Everton plan swoop for Manchester United free agent

first_img no dice REVEALED Everton are targeting Manchester United star Chris Smalling, according to reports.Smalling, the centre-half, is out of contract at the end of the season and he’s been watched by Everton scouts as they weigh up a move for him. The 28-year-old has somewhat rediscovered his best form after last season was uncharacteristically poor by his standards.He’s made 14 appearances in all competitions, chipping in with a goal in United’s defeat of Watford, and is clearly regarded by Jose Mourinho as one of the club’s first-choice defenders.However, Smalling is out of contract next summer and, despite talks being held between him and the club, the former Fulham star is yet to put pen to paper on an extension.And Everton are showing interest in tempting him to Merseyside when his deal runs out in June, according to The Sun. Latest Football News shining Every time Ally McCoist lost it on air in 2019, including funny XI reactions Oxlade-Chamberlain suffers another setback as Klopp confirms serious injury Ronaldo warned Lukaku how hard scoring goals in Serie A would be before Inter move REVEALED Son ban confirmed as Tottenham fail with appeal to overturn red card RANKED REPLY Smalling has been far better this season than he was throughout 2017/18 center_img Where Ancelotti ranks with every Premier League boss for trophies won Forbes list reveals how much Mayweather, Ronaldo and Messi earned this decade Which teams do the best on Boxing Day in the Premier League era? BEST OF Premier League Team of the Season so far, including Liverpool and Leicester stars Berahino hits back at b******t Johnson criticism – ‘I was in a dark place at Stoke’ Top nine Premier League free transfers of the decade 1 MONEY huge blow Smalling is reported to have been watched by Everton scouts, working on the orders of Marco Silva, with the Toffees ready to splash the cash when the transfer window opens at the end of the season.United have the option to extend Smalling’s contract by a further year due to a clause written in his existing deal, but Everton will not be put off even if the Old Trafford club trigger the extension. ADVICE last_img read more

Torontos Shenae GrimesBeech became famous playing teens on 90210 and Degrassi Shes

first_imgAdvertisement After launching her career on teen dramas Degrassi: The Next Generation and 90210, Toronto-born Shenae Grimes-Beech embraced the more mature role of Jacqueline Cooper on CTV’s new police series The Detail.“I’ve literally never even played a grown-up, really,” she said in an on-set interview. Twitter Login/Register With: Advertisement Advertisement Facebook LEAVE A REPLY Cancel replyLog in to leave a comment The Detail centres on three homicide detectives played by Grimes-Beech, British actress Angela Griffin, who spent many years on the popular soap Coronation Street, and Wendy Crewson (Saving Hope). Vancouver-raised David Cubitt (Medium) also stars in the series, which premieres March 25.Interviewed last July on the Toronto set, Grimes-Beech said the show is about “three generations of women who are brilliantly balancing home life and work life without it even being talked about.”last_img read more

Child welfare bill a litmus test in breaking from colonial policies National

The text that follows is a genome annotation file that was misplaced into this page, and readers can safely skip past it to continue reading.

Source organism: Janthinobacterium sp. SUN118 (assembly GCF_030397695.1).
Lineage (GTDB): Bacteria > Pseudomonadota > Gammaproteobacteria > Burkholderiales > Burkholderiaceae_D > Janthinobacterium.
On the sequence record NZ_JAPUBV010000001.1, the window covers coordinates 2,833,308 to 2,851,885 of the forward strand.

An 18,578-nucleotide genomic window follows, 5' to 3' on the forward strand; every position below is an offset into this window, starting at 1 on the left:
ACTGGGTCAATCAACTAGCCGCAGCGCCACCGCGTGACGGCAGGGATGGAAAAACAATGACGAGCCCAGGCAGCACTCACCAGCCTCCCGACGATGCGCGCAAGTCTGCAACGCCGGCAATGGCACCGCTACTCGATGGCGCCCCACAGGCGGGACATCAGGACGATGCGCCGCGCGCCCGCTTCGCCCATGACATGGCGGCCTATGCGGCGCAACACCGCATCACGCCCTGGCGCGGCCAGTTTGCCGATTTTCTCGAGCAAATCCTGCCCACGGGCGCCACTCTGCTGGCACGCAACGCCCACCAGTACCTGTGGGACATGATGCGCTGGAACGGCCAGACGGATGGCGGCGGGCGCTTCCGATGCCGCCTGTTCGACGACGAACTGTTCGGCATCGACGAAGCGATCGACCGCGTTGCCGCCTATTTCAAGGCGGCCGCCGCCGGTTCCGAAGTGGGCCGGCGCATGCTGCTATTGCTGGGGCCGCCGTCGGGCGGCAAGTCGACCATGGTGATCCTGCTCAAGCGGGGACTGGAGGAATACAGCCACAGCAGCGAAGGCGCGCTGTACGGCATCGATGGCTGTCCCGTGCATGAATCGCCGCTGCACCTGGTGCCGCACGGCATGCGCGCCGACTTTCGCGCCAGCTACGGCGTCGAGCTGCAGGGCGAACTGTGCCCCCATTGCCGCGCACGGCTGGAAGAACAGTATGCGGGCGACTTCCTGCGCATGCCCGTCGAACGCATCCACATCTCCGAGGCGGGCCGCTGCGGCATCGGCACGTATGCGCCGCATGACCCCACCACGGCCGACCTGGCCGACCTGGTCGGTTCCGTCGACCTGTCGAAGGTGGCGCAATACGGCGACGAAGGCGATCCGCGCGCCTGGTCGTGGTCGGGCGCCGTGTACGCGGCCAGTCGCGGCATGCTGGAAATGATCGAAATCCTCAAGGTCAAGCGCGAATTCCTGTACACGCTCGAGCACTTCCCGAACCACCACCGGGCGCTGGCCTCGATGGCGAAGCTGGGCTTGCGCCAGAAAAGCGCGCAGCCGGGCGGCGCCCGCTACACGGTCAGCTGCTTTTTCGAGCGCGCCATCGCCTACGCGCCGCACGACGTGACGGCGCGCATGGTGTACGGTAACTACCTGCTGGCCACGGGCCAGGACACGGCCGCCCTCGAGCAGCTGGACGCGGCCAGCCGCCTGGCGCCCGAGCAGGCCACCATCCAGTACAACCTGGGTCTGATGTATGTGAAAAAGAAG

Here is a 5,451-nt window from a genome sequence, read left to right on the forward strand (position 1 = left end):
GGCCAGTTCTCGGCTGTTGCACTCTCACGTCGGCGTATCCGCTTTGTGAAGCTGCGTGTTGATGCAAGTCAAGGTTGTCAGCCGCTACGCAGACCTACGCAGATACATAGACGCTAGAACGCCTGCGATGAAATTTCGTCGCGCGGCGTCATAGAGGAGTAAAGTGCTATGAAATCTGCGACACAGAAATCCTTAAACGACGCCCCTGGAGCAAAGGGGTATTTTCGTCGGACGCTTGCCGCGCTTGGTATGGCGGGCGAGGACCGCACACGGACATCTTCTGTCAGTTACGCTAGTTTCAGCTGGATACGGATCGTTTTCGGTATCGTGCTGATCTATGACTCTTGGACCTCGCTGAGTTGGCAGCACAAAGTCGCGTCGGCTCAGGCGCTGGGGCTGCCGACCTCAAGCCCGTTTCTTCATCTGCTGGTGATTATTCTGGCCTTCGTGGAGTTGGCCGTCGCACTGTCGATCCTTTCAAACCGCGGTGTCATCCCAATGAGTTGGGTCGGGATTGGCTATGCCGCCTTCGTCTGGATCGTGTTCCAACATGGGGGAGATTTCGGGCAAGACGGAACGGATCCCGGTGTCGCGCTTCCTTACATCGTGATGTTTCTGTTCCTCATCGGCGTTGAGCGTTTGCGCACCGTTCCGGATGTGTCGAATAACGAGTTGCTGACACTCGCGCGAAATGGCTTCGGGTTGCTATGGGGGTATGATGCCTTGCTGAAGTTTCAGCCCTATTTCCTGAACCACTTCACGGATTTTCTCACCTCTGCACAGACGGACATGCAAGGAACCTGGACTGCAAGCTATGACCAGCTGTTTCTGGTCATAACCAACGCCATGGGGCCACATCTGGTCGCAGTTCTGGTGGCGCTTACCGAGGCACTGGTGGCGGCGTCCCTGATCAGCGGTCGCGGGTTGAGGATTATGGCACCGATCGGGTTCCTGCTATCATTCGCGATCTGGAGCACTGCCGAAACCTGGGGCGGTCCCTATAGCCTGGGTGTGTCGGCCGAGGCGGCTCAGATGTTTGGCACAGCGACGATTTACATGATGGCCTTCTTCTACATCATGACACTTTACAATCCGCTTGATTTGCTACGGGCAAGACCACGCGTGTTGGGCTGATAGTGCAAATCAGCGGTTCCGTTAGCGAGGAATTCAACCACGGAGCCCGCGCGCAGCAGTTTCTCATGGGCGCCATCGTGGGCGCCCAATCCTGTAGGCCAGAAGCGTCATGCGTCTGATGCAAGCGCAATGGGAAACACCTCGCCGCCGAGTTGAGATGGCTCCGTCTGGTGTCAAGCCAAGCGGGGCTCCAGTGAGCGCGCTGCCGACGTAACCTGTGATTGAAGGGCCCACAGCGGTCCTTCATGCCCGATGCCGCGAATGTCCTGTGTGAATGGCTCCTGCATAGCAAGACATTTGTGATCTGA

first_imgAFN National Chief Perry Bellegarde told Justin Trudeau on Friday “it is incomprehensible that, in 2019, we can allow the legacy of Residential Schools and the 60s Scoop to continue through nothing more than another colonial practice.” APTN/file photo.Justin BrakeAPTN NewsAssembly of First Nations (AFN) National Chief Perry Bellegarde has personally asked Prime Minister Justin Trudeau to table a bill that would give jurisdiction over child welfare to First Nations.In a letter dated Feb. 7, but sent to Trudeau on Friday, Bellegarde says Trudeau should consider his promised child welfare bill a “litmus test of your political will to finally break from generations of colonial policies.“Such policies, both federal and provincial/territorial, have torn generations of First Nations families apart. It is incomprehensible that, in 2019, we can allow the legacy of Residential Schools and the 60s Scoop to continue through nothing more than another colonial practice.”The letter follows recent public letters and comments from First Nation leaders in B.C., Saskatchewan and Ontario, who say the last draft bill they were privy to did not include the full transfer of jurisdiction over child welfare to First Nations.Federation of Sovereign Indigenous Nations (FSIN) Vice Chief David Pratt told APTN News Thursday that former Indigenous Services Minister Jane Philpott said giving First Nations jurisdiction was “doable”.But Pratt said the Saskatchewan government told FSIN leadership that they weren’t willing to relinquish jurisdiction over Indigenous children in state care.On Friday Assembly of First Nations Regional Chief for Manitoba Kevin Hart told APTN he believes the Manitoba government is also resisting the legislation.“Our children have been commodified and used as leverage by provincial governments” for economic purposes, he said.“The child tax benefits that are generated by kids in care are put into the general revenue of the province of Manitoba to basically stimulate the very economy here when it comes to child and family services,” he added, referring to the federal transfers to provincial governments.Cheryl Casimer of B.C.’s First Nation Summit told APTN this week the two “deal breakers” for most First Nations is the jurisdiction issue, and adequate funding for transition and implementation of child welfare.AFN Manitoba Regional Chief Kevin Hart says his province is among those resistant to handing jurisdiction over Indigenous children in state care to First Nations. APTN.Leaders say the matter is urgent, because Parliament doesn’t sit next week, and with each day that passes the chances of passing federal legislation before the fall election grows slimmer.“The criticisms of the draft Indigenous Family Unity Act are simple and straightforward and have been echoed by First Nations leadership from coast to coast to coast,” Bellegarde wrote in his letter to Trudeau.“The legislation must affirm our jurisdiction and responsibility over our children and families, under our own laws. Further, to effectively implement jurisdiction, a clear commitment of adequate and sustainable funding is imperative.”Indigenous Services Minister Seamus O’Regan has declined to comment on the substance of the legislation but has said his department is working to address the concerns raised by First Nation leaders.In December, Trudeau promised the Liberals would table the long-anticipated Indigenous languages and child welfare bills by the end of January.Only the language legislation has been introduced, but without the support of Inuit.Hart said the language legislation is meaningless if First Nations can’t regain jurisdiction over their children.“We cannot protect and preserve our languages if we don’t have our children to teach those very languages to.”[email protected]@JustinBrakeNewslast_img read more